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WALL STREET, CALIFORNIA | Portfolio Strategies

Stock Selection: How the Pros are Betting to Win

May 25, 1999|JOSH FRIEDMAN | TIMES STAFF WRITER

The thousands of investors who attended The Times' third annual Investment Strategies Conference over the weekend at the Los Angeles Convention Center had the opportunity to hear from some of the nation's top financial advisors and money managers.

Here are some of the themes, and individual stock ideas, that emerged from several of the stock-related panels:

Much of what portfolio managers had to say about their stock-picking strategies in the current market could fit within one of three broad themes:

* They're looking for "first-mover advantage" in companies with novel business plans or new ways to use the Internet.

* Even in this pricey market, bargains can be found. And the traditional summer pullback on Wall Street--if it happens--could present even juicier long-term buying opportunities, especially in the volatile tech sector.

* Long term, it's still hard to go wrong investing in leading companies with proven management.

At Saturday's "Growth Stocks for the New Decade" session, panelists mentioned several top names in the health-care sector as appealing at current prices.

The drug industry's structure favors big companies with the experience and wherewithal to launch products, said John Schroer of the Invesco Health Sciences Fund.

He argued that many of the leading names, such as Pfizer Inc. and Merck & Co., could be long-term buys now that they are off their highs. He also pointed to Guidant Corp., a leader in medical devices.

Schroer cited a few smaller companies as having good growth prospects. Among them: Visx, with its laser-surgery equipment to correct vision; and Gilead Sciences, a biotech firm.

Garrett Van Wagoner of Van Wagoner Funds pointed to OnHealth Network Co. as an innovator in health care and the Internet.

"They have proprietary content, while other Web sites are scanning in magazine articles," he said.

Van Wagoner also said he likes NorthPoint Communications Group Inc., which specializes in the key technology of high-speed Net access and recently came public.

Ron Ognar of Strong Growth Fund singled out networking giant Cisco Systems Inc., "long on its way to becoming the leader in building the infrastructure for the Internet."

Cisco already gets 70% of its sales online, which keeps costs low, he added. The company plows 15% of its revenue back into research and development, which could help it maintain its edge.

At Saturday's "Picking Technology Stocks" panel, Volpe Brown Whelan analyst Andrea Williams talked about America Online's huge subscriber base of 19 million households. "It's the most significant brand out there," she said. "Nobody else comes close."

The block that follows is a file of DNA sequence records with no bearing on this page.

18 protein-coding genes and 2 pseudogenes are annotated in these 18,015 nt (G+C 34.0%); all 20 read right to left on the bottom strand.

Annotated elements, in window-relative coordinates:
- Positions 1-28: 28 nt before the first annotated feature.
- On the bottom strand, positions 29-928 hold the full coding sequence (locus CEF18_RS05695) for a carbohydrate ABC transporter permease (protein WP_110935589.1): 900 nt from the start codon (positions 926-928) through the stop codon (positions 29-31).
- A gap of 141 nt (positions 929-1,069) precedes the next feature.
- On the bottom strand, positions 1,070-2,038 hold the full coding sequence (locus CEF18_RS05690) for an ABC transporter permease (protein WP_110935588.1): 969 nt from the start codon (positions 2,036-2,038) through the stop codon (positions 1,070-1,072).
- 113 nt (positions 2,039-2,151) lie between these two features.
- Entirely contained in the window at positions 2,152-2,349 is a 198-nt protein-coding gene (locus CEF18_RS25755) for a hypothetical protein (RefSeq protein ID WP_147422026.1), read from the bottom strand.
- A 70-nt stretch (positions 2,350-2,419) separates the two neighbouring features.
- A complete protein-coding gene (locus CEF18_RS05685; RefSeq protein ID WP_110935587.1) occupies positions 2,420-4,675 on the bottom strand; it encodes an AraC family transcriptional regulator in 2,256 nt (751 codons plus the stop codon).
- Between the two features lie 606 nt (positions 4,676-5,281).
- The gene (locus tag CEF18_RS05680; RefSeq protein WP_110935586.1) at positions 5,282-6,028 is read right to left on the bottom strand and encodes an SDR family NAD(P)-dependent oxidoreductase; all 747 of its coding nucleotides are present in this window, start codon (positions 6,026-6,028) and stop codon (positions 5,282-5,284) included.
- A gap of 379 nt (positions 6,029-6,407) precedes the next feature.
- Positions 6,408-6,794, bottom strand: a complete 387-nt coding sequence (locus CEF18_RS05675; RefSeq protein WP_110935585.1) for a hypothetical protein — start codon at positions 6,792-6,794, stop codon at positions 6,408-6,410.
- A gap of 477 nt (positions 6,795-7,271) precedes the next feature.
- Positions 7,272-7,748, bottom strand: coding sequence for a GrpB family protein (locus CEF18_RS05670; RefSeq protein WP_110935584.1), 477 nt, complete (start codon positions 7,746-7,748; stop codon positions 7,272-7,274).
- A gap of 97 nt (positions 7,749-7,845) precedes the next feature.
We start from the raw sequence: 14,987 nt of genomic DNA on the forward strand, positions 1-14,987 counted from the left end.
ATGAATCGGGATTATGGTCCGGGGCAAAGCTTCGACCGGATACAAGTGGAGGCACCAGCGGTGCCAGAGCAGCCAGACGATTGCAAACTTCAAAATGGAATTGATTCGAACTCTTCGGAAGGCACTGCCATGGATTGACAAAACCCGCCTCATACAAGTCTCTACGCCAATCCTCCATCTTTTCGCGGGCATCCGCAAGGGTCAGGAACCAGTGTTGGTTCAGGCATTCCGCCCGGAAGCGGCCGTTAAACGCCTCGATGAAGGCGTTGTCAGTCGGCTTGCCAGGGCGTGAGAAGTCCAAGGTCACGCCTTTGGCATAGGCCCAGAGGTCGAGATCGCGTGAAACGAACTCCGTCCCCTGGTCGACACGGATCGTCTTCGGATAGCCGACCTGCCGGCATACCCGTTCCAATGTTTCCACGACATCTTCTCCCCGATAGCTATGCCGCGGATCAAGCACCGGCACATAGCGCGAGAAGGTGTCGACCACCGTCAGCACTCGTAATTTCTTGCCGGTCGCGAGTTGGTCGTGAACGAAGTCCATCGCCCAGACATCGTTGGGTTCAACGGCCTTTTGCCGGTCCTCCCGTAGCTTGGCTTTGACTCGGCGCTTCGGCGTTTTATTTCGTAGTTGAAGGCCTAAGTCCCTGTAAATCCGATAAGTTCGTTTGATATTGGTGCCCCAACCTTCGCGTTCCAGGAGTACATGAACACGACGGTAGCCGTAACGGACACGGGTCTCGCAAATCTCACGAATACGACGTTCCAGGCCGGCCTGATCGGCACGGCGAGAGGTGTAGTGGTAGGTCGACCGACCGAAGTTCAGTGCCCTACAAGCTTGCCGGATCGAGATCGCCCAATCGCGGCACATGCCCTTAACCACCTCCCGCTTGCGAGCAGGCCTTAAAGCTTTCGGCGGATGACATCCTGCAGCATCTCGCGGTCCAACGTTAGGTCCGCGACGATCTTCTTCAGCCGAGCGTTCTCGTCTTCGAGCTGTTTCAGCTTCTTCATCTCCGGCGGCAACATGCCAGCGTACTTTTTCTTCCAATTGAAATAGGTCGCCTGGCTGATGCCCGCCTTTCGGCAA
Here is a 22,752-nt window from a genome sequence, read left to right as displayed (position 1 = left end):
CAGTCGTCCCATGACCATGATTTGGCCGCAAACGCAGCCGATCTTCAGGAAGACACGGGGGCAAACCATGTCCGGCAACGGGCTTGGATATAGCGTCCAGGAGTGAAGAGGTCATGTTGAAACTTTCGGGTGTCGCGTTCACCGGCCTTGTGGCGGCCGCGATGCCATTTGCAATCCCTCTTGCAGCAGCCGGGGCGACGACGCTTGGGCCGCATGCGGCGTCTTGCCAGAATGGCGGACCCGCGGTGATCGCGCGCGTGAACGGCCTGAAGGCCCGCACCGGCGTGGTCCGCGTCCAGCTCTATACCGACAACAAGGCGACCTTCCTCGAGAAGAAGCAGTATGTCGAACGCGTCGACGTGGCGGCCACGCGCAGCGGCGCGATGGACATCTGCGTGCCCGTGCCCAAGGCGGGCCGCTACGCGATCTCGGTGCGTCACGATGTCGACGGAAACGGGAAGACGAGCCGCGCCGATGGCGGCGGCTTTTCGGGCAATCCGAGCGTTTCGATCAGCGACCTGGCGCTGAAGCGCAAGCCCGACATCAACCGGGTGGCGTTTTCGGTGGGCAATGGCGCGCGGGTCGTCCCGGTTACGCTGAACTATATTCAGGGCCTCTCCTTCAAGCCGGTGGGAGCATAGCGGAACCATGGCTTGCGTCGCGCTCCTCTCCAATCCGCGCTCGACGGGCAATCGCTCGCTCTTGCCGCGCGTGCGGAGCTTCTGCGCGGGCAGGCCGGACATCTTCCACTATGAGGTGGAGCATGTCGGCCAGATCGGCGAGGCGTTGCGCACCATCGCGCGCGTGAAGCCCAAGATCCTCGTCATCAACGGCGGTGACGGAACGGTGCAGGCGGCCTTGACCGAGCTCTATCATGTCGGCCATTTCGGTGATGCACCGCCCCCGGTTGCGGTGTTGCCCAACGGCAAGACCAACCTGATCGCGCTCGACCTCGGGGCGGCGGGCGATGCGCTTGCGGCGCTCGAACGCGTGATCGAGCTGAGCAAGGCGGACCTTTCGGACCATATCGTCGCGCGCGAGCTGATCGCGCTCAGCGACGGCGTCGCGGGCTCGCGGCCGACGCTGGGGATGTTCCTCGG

Being a "first mover," as AOL was, is particularly advantageous in electronic commerce, she said.

In their brewing online battle, for example, "EToys will crush Toys R Us," Williams predicted, pointing to the example of innovator and leading Web bookseller Amazon.com versus Barnesandnoble.com. "Barnes & Noble has been on the Net for three years now and the gap is widening--not shrinking."

Dennis McKechnie of Pimco Innovation Fund said EMC Corp. looks like a bargain at recent prices, more than 20% off the stock's high. "They're a leader in their space: network data storage," he said. "Web sites will be buying a lot of EMC products to store their data."

He also praised first-mover EBay in the Internet auction field. "They have defined a new space," he said.

But Michael Murphy of California Technology Stock Letter said not all first movers make great investments. Scoffing at Amazon.com's still-massive losses, he suggested a name change to "Amazon.org."

Murphy also took a contrarian view on some battered tech stocks, saying enterprise software maker Oracle already looks like a bargain and suggesting that investors look to scoop up other tech leaders if a summer slump occurs.

In the risky biotech sector, he suggested sticking with companies such as Isis Pharmaceuticals Inc., Ligand Pharmaceuticals Inc. and Cephalon Inc., whose products have been approved by regulators. "They are going to turn profitable," he said.

The panelists agreed that business-to-business stocks can be a lucrative way to play the Internet.

"Portal [Software] is well-positioned," Murphy said. Its software helps companies provide quick service and easily bill for downloads.

McKechnie cited Siebel Systems Inc., whose software helps companies track customer feedback, and Inktomi, whose software is part of the e-commerce infrastructure.

Williams pointed to VerticalNet Inc., which helps companies in industries such as plumbing quickly establish a Web presence and links.

At Sunday's "Picking Blue-Chip Stocks" session, panelists weren't terribly concerned that growth-stock leaders have stumbled recently, after propelling the market since 1995, while momentum has shifted a bit toward "value" stocks.

"America itself is making a new quantum growth spurt," said Roger Engemann of Phoenix-Engemann Funds. "I've never seen really, really large companies growing so fast."

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